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Pastor’s Blog: Angled Light

 
 

The winter’s solstice is coming soon. I have heard people complain lately about the dark season. I am aware that there are those who suffer from Seasonal Affective Disorder – it’s harder to get out of bed (especially before the sun rises), we feel tired and less enthused about our days. I know of people who go south this time of year just to feel some relief from the darkness; it hasn’t helped that it has been raining so much. Having recognized this, there is one thing I like about the December sky – the angle of light; the sun shines not from about but at an angle. This creates longer shadows and light that is more opaque and muted.

I love Impressionism because of the attention given to light; particularly Claude Monet. Recall his paintings of haystacks – he painted the same haystack numerous times only changing the angle of light. I am also fond of solo pianist, George Winston, particularly his CD entitled December. In a sermon recently I mentioned how I love Handel’s Messiah; solo piano is different. While the choir and orchestra blend many notes creating harmonies that lift and inspire, solo piano is about a succession of notes that includes the spaces between the notes. This stresses contrast – light and darkness, as if each single note was a sliver a light in the darkness. This sense characterizes Advent and Christmas for me.

This can be a SAD season. It is for that reason that I look for the slivers of light, the angled beam that piercingly illuminates; it does not dominate its voice is not loud. Where are those places where in the midst of darkness in our lives that the Spirit of God interjects a flake of wisdom? I often find myself just sitting in silence waiting for these moments. I bemoan the fact that preparing for Christmas dislodges any still time from our lives; preparing for Christmas has become the opposite of what waiting for Jesus was created to be. (Yes, I know I’ve said enough on that.) Yet, I still wish for all to experience the still small voice of this season – the angled light and the contrasted note; echoes of grace. P.Jim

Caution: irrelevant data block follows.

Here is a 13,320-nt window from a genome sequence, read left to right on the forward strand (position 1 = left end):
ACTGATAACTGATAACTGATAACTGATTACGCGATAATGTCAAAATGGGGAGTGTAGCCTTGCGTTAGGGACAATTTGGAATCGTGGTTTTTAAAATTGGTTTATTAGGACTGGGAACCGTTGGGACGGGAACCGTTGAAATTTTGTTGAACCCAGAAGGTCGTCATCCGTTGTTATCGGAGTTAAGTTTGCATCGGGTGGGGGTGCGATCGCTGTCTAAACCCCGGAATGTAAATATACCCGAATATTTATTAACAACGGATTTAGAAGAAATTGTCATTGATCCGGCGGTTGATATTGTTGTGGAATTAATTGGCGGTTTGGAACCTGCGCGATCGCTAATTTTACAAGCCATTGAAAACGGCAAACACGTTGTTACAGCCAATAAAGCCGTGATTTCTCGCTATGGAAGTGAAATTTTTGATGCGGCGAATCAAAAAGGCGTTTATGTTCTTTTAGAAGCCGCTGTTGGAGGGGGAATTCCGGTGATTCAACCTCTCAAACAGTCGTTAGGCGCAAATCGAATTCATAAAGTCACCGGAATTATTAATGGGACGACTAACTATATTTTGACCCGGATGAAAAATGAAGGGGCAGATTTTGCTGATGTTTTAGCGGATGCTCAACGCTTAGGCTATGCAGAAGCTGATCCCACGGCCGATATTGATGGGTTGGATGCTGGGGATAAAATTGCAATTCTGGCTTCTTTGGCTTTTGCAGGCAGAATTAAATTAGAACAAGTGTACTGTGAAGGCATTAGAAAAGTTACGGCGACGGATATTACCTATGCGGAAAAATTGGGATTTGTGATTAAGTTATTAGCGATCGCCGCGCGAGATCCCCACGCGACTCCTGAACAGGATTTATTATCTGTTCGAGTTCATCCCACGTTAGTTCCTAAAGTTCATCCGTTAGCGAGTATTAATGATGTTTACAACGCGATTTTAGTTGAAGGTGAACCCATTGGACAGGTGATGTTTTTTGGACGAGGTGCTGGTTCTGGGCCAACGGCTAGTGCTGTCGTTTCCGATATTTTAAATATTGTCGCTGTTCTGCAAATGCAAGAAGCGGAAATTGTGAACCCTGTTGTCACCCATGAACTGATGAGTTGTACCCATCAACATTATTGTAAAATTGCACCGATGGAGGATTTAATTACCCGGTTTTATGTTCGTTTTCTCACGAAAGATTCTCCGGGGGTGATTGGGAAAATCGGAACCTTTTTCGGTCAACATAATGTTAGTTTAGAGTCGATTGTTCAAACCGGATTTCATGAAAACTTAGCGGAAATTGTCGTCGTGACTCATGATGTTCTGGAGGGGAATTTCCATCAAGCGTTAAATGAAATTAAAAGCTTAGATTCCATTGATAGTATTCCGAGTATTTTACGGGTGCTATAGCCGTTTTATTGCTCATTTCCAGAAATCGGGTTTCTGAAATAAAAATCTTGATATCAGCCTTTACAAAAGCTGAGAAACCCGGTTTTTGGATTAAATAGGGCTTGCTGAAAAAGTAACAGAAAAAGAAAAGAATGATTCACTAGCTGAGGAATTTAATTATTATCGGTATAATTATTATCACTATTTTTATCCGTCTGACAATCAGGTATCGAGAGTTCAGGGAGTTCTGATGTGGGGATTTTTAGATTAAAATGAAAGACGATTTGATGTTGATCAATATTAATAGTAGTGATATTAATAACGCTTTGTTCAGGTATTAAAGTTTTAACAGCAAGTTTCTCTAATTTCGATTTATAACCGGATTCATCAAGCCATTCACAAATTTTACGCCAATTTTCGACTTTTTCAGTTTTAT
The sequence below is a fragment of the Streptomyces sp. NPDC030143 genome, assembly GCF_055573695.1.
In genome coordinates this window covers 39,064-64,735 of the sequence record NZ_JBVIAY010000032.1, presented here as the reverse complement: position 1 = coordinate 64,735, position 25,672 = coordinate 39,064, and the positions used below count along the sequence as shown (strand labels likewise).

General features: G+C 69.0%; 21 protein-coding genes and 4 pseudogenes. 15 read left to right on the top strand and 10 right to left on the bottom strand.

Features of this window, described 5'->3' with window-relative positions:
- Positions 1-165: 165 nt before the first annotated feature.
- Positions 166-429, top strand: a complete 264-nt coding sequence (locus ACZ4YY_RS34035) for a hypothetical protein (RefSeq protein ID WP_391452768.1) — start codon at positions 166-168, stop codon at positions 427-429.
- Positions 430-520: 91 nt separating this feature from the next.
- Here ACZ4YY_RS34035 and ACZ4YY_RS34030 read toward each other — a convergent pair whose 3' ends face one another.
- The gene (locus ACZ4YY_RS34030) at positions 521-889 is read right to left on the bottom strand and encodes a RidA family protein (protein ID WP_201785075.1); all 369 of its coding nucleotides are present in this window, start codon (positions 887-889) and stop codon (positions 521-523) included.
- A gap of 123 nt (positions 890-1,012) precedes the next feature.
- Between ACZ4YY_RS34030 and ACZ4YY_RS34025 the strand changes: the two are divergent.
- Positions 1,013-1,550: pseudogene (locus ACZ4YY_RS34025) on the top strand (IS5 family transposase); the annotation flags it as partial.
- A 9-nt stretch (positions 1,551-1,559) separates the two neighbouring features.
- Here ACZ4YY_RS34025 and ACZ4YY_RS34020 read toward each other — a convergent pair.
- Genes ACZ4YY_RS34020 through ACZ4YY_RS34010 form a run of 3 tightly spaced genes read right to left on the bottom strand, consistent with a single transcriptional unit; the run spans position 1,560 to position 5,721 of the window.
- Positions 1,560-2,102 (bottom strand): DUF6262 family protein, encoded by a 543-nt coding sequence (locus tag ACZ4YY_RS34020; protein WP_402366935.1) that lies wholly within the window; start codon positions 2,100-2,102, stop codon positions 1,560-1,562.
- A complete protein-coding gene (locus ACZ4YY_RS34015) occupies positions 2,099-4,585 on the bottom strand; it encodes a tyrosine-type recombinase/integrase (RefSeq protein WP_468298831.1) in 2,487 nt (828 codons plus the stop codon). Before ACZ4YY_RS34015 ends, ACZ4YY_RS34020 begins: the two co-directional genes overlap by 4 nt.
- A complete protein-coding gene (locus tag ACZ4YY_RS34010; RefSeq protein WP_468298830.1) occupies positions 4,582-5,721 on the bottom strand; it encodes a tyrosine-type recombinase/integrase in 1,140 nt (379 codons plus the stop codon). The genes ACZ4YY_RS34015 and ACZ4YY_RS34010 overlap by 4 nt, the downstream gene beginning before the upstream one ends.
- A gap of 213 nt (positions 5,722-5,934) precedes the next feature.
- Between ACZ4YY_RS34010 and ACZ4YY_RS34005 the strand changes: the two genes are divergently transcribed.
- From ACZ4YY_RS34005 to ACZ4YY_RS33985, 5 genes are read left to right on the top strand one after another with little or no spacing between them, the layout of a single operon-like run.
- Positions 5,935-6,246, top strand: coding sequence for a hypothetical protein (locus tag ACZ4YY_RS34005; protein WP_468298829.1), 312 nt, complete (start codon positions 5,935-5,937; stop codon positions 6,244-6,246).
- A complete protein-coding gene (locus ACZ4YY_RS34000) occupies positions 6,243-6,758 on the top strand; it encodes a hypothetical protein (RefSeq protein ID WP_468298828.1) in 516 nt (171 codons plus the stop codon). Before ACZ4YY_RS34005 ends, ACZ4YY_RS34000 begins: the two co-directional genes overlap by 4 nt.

P.S. The Son does not come from above but at an angle.

These photos were taken during the winter of 1982-1983 from around the small house in which I lived in Hokkaido, Japan. Obviously, they are pre-digital and had to be transferred – they are also old and show the effects of slides hanging out in a garage for many years. The colors faded so I converted them to black and white (sometimes black and white expresses light better).

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